Meta Wants To Use Facebook And Instagram Posts From As Far Back As 2007 To Train Its AI


AI is on the rise, and tech companies are doing anything they can to compete with the lucrative market.

Meta, the tech titan that is also the largest social media company the world has ever seen, is picking up its pace in the generative AI race. Since OpenAI introduced ChatGPT, Meta has been one of the many companies that entered the race, trying to be the best out of the best.

But in order to stay competitive, Meta has to get its hands on a lot of data to train its AI.

While most others resort to the internet itself, Meta, being the social giant, is able to tap into whatever is in its servers, to train its AI.

To use its platform, Meta asks people their consent, and to agree to the terms of service.

The process is easy, and most of the time, people don't really much care, and never actually read it.

And here, Meta has updated its policy, to say in a website post that it's starting to use information that include users' social activities on Facebook and Instagram, to train its AI tools.

According to the change, data from as far back as 2007 shall be used, and they include everything from social media posts, photos, captions, their interactions with pages, and messages users made with Meta's AI chatbot.

And thanks to Meta's unrivaled reach, the company is also gathering data from third parties which use its codes.

What this means, Meta also wants to collect information about people who aren't on Facebook or Instagram.

And data collected for AI training could be shared with third parties.

The only exception from AI training is made for private messages sent between "friends and family," which will not be processed, Meta's blog said.

In other words, starting June 26, when that policy comes into effect, Meta would make pretty much all users' interactions to train and improve its AI.

Meta notif

For certain, the move quickly raised privacy concerns and complaints, which argues that Meta’s use of personal data for AI training constitutes misuse.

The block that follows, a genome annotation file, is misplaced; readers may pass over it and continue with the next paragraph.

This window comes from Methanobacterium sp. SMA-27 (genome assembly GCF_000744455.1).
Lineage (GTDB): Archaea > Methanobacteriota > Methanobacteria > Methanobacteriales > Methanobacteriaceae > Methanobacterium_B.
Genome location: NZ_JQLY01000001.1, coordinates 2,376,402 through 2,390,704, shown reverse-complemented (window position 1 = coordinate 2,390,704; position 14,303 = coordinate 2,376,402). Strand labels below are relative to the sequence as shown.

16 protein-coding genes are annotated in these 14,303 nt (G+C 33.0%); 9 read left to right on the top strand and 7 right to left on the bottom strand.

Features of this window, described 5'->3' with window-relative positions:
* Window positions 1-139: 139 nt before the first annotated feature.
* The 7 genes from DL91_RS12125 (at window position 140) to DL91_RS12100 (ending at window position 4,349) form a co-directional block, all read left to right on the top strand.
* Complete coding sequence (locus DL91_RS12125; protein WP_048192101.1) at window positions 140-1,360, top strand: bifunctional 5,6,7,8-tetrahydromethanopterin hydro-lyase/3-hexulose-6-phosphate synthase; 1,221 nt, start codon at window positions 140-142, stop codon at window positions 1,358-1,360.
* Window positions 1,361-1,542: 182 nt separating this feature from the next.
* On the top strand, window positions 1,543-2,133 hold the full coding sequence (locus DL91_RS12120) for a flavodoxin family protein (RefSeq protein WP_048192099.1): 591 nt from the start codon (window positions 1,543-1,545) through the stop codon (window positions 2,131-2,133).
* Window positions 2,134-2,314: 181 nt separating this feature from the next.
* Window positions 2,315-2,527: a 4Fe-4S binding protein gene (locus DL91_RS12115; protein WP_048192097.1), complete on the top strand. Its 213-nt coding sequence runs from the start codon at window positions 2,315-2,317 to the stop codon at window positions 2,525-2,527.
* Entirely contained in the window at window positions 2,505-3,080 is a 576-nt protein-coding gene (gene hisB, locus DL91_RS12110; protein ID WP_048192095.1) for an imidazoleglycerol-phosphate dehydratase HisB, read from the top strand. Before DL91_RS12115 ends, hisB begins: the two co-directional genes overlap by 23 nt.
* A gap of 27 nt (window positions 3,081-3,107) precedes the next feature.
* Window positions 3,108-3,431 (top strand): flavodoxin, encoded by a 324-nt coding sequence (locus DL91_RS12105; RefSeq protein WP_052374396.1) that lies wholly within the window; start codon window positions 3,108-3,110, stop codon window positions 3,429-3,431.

For example, the European Center for Digital Rights, known as Noyb, has filed complaints (PDF) in 11 European countries to halt Meta's plan to start training its AI on European Union-based Facebook and Instagram users' personal posts and pictures.

The controversy centers around Meta’s intention to use both public and non-public user data for an undefined range of current and future AI technologies.

"Unlike the already problematic situation of companies using certain (public) data to train a specific AI system (e.g. a chatbot), Meta's new privacy policy basically says that the company wants to take all public and non-public user data that it has collected since 2007 and use it for any undefined type of current and future 'artificial intelligence technology,'" Noyb alleged in a press release.

And "once their data [is] in the system," Noyb said, "users seem to have no option of ever having it removed."

Making things worse, according to Noyb, is Meta's overly complicated opt-out process.

Part of Meta's "deal" is to provide ways for Facebook and Instagram users to opt out of AI training data sets. But Noyb criticized Meta for not simply providing a one-click option, and instead requiring users to log in to access a public form and provide a reason for opting out.

According to Noyb, Meta's "excessive use" of dark patterns starts with the email sent notifying users of the policy change.

Any users who actually opened the email and clicked the link to opt out were redirected to a login page, after which they were redirected to their newsfeed rather than the opt-out form.

"Data subjects therefore had to go back to the email and click the link a second time (while now being logged in) to even reach the form," Noyb's complaint said.

Meta does provide a opt out form, but to find that form, Meta users would have had to scroll to the bottom of Meta privacy policy page for generative AI, Noyb found.

At this time, only users in the European Union and the U.S. state of Illinois can opt out, because they have AI protection laws like the General Data Protection Regulation (GDPR) in place.

"We keep training data for as long as we need it on a case-by-case basis to ensure an AI model is operating appropriately, safely, and efficiently," one Meta AI privacy page said. "We also may keep it to protect our or other’s interests or comply with legal obligations."

This AI initiative is part of Meta's effort to appeal to younger users.